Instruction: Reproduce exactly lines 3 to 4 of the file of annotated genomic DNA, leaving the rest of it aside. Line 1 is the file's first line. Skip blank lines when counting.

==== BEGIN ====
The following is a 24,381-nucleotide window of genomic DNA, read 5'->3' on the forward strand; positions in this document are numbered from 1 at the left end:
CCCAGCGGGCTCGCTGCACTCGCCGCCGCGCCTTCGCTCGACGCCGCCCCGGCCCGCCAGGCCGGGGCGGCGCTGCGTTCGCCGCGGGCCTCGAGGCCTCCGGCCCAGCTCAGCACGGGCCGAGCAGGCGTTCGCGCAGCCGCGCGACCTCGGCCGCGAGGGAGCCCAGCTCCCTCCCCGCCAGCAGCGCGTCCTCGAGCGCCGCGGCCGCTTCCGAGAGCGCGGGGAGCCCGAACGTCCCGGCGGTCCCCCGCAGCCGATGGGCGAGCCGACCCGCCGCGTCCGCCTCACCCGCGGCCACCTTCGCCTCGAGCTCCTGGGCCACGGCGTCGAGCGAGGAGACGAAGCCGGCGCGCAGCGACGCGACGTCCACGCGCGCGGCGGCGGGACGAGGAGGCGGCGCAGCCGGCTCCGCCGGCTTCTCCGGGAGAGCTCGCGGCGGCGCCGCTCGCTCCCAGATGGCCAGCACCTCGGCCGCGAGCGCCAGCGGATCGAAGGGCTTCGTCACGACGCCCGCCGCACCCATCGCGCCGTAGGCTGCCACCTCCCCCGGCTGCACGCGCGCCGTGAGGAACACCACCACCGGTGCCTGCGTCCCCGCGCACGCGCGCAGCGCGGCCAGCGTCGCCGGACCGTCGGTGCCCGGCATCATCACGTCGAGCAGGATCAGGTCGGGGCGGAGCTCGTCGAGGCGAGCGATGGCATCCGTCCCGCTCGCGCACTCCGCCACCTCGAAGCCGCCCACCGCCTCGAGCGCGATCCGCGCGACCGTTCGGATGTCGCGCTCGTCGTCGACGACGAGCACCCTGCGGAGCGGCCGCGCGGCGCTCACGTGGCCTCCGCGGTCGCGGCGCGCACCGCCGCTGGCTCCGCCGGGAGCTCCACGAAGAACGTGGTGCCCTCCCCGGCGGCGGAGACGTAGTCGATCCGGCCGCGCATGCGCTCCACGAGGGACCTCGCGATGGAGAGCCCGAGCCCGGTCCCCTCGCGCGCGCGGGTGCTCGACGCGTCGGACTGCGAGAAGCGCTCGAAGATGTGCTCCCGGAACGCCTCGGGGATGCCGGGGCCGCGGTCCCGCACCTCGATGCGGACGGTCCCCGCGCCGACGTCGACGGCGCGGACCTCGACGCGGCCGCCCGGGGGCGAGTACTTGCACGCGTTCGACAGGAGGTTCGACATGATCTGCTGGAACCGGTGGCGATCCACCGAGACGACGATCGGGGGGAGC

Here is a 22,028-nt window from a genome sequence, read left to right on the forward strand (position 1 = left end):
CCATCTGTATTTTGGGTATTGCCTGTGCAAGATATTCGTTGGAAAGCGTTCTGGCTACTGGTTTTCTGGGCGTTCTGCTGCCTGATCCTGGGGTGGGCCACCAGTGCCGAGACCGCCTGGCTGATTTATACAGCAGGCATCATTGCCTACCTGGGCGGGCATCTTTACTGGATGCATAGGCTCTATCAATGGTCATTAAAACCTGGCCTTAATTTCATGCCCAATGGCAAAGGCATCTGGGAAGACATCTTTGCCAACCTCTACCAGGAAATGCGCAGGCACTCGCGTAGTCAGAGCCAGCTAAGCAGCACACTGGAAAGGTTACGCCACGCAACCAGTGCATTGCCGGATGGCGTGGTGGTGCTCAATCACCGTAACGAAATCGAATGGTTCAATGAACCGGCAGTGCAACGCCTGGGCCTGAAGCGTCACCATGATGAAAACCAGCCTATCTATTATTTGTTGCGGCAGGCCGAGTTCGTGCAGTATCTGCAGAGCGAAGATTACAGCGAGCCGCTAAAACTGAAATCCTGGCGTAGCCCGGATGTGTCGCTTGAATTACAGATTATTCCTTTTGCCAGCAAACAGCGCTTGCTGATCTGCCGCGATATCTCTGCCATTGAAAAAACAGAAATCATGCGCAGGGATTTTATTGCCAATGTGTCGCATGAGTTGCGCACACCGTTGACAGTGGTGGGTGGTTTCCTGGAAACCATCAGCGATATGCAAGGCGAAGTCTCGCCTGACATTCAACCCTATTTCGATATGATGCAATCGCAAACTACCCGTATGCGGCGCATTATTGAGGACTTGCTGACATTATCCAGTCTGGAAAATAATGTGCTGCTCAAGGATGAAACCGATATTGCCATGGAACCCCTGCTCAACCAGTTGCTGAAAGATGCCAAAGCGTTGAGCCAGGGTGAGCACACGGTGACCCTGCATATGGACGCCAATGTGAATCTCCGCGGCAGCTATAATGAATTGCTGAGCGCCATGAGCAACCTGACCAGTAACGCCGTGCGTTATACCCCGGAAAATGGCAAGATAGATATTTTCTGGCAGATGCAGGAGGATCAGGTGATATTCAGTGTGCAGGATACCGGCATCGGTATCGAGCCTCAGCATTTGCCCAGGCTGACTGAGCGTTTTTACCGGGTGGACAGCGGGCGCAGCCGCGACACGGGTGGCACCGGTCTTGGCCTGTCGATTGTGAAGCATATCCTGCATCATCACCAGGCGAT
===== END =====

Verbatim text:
Here is a 22,028-nt window from a genome sequence, read left to right on the forward strand (position 1 = left end):
CCATCTGTATTTTGGGTATTGCCTGTGCAAGATATTCGTTGGAAAGCGTTCTGGCTACTGGTTTTCTGGGCGTTCTGCTGCCTGATCCTGGGGTGGGCCACCAGTGCCGAGACCGCCTGGCTGATTTATACAGCAGGCATCATTGCCTACCTGGGCGGGCATCTTTACTGGATGCATAGGCTCTATCAATGGTCATTAAAACCTGGCCTTAATTTCATGCCCAATGGCAAAGGCATCTGGGAAGACATCTTTGCCAACCTCTACCAGGAAATGCGCAGGCACTCGCGTAGTCAGAGCCAGCTAAGCAGCACACTGGAAAGGTTACGCCACGCAACCAGTGCATTGCCGGATGGCGTGGTGGTGCTCAATCACCGTAACGAAATCGAATGGTTCAATGAACCGGCAGTGCAACGCCTGGGCCTGAAGCGTCACCATGATGAAAACCAGCCTATCTATTATTTGTTGCGGCAGGCCGAGTTCGTGCAGTATCTGCAGAGCGAAGATTACAGCGAGCCGCTAAAACTGAAATCCTGGCGTAGCCCGGATGTGTCGCTTGAATTACAGATTATTCCTTTTGCCAGCAAACAGCGCTTGCTGATCTGCCGCGATATCTCTGCCATTGAAAAAACAGAAATCATGCGCAGGGATTTTATTGCCAATGTGTCGCATGAGTTGCGCACACCGTTGACAGTGGTGGGTGGTTTCCTGGAAACCATCAGCGATATGCAAGGCGAAGTCTCGCCTGACATTCAACCCTATTTCGATATGATGCAATCGCAAACTACCCGTATGCGGCGCATTATTGAGGACTTGCTGACATTATCCAGTCTGGAAAATAATGTGCTGCTCAAGGATGAAACCGATATTGCCATGGAACCCCTGCTCAACCAGTTGCTGAAAGATGCCAAAGCGTTGAGCCAGGGTGAGCACACGGTGACCCTGCATATGGACGCCAATGTGAATCTCCGCGGCAGCTATAATGAATTGCTGAGCGCCATGAGCAACCTGACCAGTAACGCCGTGCGTTATACCCCGGAAAATGGCAAGATAGATATTTTCTGGCAGATGCAGGAGGATCAGGTGATATTCAGTGTGCAGGATACCGGCATCGGTATCGAGCCTCAGCATTTGCCCAGGCTGACTGAGCGTTTTTACCGGGTGGACAGCGGGCGCAGCCGCGACACGGGTGGCACCGGTCTTGGCCTGTCGATTGTGAAGCATATCCTGCATCATCACCAGGCGAT